A Behind The Scenes Look At The Preparation For Arsenal of Democracy Flyover Scrubbed Due To Weather

B-29 Doc at the moment of takeoff for a formation photo op mission.(All images: Author)

Over 65 WWII warbirds were gathered for the Arsenal of Democracy Flyover of Washington DC but the weather did not cooperate.

After years of preparation, the 2020 Arsenal of Democracy Flyover was canceled due to bad weather. The minimum 5,000 foot ceiling could not be met. The flyover only had clearance to take place on the primary date of Friday Sept. 25 and the backup day of Saturday Sept. 26, 2020.

Still, the days leading up to the flyover provided the opportunity to photograph the warbirds as they arrived at their designated airports and while they conducted training flights. Fortunately, members of the media were granted ramp access at both airports used to base the Arsenal of Democracy aircraft.

Maintainers up early as usual working on Consolidated PBY Catalina.

Originally, this year’s flyover was to occur on May 8, to mark the 75th anniversary of the end of WWII in Europe. Because of COVID-19, the flyover was postponed until September 25. Understandably, other social events, associated with the flyover, were also cancelled.

Pair of P-51 Mustangs prepare for morning training mission.

The first Arsenal of Democracy Flyover took place in May 2015. Taking years to pull together, it took the work of multiple private organizations as well as civil and military government agencies to make it happen. Moreover, Washington D.C. is one of the most controlled airspaces in the world: all commercial flights into and out of Reagan National Airport were grounded for at least two hours during the event.

F4U Corsair on rollout following practice for missing man formation.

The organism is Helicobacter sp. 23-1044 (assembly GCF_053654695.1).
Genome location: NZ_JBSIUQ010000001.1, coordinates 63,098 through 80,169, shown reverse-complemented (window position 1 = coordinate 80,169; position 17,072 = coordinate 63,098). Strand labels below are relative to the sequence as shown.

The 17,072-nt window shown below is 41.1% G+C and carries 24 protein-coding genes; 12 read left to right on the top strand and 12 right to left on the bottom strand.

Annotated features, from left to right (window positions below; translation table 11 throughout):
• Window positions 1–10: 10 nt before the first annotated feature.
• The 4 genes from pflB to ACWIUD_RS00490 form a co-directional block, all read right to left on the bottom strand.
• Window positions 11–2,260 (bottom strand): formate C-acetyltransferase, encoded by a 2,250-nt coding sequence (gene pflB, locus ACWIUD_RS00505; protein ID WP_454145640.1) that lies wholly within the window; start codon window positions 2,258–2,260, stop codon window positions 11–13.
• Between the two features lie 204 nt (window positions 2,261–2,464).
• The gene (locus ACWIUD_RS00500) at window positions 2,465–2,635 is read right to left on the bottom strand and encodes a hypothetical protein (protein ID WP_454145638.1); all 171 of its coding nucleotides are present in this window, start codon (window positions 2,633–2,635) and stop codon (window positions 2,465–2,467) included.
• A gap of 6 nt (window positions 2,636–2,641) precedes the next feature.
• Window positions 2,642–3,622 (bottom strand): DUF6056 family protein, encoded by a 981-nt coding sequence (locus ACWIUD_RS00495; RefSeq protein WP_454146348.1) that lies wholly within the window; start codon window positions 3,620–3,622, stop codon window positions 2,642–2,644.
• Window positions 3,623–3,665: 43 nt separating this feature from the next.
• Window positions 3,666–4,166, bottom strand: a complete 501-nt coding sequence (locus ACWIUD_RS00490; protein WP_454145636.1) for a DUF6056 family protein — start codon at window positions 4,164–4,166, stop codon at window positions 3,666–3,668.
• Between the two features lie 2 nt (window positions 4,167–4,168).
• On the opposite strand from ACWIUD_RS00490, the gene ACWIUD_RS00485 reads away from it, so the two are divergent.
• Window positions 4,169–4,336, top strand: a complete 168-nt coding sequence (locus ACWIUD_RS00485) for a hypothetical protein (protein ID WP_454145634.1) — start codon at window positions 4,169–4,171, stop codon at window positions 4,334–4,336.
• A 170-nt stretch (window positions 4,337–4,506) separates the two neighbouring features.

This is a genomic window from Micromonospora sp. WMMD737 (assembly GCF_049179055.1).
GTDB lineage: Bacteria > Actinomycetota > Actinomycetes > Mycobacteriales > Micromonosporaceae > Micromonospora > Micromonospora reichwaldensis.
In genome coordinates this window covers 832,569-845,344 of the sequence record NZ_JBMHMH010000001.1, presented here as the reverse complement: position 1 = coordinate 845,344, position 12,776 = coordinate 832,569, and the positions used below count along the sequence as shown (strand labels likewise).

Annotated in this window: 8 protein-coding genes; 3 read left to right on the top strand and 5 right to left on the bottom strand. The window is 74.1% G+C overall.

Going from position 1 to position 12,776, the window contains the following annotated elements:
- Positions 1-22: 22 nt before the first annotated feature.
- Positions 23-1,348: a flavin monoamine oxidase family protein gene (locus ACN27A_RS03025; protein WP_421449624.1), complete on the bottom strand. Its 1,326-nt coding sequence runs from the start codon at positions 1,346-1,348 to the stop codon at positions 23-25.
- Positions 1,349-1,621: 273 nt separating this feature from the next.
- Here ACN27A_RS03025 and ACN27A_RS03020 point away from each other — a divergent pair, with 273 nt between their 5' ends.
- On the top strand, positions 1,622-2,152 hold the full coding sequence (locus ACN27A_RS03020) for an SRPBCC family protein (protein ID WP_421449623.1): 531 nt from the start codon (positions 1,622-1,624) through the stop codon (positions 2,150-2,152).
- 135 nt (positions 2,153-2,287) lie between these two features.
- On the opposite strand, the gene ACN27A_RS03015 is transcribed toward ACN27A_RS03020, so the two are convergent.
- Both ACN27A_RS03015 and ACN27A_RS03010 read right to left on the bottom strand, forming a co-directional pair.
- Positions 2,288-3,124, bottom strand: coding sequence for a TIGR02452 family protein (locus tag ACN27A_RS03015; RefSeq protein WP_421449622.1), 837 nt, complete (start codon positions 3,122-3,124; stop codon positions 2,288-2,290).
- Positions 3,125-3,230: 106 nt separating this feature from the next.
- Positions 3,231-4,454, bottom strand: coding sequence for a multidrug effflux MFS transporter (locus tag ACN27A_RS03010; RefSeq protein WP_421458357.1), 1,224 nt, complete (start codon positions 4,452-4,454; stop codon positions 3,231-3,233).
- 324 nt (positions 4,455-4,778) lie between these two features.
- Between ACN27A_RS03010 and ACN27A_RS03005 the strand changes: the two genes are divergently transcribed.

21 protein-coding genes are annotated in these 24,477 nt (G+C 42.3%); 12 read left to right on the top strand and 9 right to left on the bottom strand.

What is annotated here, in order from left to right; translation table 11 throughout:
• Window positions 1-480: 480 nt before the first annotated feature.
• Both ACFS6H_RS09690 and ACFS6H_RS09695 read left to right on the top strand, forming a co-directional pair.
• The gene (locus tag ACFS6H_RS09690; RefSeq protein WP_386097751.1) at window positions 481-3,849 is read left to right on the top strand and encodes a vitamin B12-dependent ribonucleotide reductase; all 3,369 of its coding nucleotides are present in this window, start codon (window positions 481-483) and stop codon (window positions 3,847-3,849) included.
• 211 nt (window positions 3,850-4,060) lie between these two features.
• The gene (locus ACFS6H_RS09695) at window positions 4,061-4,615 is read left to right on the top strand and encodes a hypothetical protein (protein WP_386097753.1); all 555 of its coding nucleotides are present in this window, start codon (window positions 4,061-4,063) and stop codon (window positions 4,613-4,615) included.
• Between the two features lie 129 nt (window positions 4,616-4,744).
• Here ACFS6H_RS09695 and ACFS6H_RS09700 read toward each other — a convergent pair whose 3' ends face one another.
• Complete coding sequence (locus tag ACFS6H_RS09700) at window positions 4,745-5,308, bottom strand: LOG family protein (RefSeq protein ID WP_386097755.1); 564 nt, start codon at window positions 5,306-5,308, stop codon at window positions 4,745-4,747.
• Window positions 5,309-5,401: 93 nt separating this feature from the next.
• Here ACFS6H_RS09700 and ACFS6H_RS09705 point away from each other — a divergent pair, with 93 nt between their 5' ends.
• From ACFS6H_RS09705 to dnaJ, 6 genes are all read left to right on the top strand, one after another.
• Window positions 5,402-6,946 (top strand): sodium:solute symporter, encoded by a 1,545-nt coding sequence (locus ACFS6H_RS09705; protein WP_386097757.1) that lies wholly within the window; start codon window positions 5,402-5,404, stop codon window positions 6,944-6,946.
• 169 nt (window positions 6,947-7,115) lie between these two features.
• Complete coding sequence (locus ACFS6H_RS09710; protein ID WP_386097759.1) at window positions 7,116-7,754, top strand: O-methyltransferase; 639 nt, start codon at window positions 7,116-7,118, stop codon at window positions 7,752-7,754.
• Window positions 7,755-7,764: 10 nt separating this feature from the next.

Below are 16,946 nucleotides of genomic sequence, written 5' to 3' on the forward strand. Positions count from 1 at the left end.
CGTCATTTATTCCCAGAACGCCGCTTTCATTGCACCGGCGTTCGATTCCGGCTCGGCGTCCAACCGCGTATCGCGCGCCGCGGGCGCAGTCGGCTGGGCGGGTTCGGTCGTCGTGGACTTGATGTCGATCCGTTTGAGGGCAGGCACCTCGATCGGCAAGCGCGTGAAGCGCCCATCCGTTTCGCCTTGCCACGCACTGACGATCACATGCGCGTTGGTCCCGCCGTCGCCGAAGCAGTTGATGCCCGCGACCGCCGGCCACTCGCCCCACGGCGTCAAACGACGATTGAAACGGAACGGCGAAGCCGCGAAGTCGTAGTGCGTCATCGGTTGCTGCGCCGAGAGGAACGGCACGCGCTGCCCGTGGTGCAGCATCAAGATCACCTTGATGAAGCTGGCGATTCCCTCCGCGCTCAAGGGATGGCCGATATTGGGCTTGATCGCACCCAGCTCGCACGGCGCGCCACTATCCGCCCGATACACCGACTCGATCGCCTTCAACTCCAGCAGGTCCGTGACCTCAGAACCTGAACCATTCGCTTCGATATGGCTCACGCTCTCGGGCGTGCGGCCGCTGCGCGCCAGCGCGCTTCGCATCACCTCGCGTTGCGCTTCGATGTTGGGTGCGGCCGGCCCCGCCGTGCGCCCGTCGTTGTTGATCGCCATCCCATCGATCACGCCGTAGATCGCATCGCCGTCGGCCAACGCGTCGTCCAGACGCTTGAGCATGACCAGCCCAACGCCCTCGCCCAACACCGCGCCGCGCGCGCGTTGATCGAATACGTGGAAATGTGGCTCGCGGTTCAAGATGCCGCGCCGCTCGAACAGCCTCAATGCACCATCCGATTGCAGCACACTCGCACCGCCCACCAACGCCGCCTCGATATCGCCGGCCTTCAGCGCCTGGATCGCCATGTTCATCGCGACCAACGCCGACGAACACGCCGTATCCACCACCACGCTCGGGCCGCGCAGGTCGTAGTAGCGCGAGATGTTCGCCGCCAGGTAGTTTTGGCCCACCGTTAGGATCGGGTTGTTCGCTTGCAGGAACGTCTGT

In order to understand why the flyover was cancelled, one must consider the bare minimum ceiling and visibility required for safe operations. These minimal requirements had to be met not only over Washington D.C. but also at multiple locations spread across the region where the warbirds were based, marshalling points where formations formed up, and over Washington D.C. itself.

Informal debrief of missing man formation pilots after morning practice flight.

In addition, this was not a case of individual aircraft flying into clouds using instruments, but formations of aircraft that must fly under VFR (visual flight rules). It was simply impossible for so many formations to fly safely with the clouds being too low.

One of only two airworthy Consolidated PB4Y-2 Privateers taking off on a media flight.

The flyover’s air boss had to be able to manage a delicate balance of over 60 aircraft in 19 individual formations that were preciously timed to pass over D.C. in a steady stream every two minutes. With safety paramount, all parts of this chain had be in place well before the first aircraft took off let alone arrived over D.C. So it was best to cancel the flyover, over safety reasons, after two days of bad weather.

World’s only airworthy B-29s, Doc and Fifi, prepare for takeoff.

After the second cancelation, there was already talk of the next flyover. Instead of waiting five years, the organizers are already talking of holding the next flyover in May of 2021. Let’s hope this can happen. Anyway, this Author had an opportunity to get a glimpse at this year’s work behind the flyover and look forward to witnessing the 2021 Arsenal of Democracy Flyover.

AT-6s and SNJs await the day’s practice flights.

To give you an idea as to how the flyover would have looked like, the following is the official YouTube video from 2020 Arsenal of Democracy Flyover.

About Randy Jennings
Randy Jennings is the proud son of combat WWII Mustang pilot, Warner Jennings. From birth, he has been obsessed by all things aviation; past, present and future. As a photojournalist, he has covered aviation events in the United States and Europe. He lives in the Washington DC region with his beautiful wife and rambunctious daughter.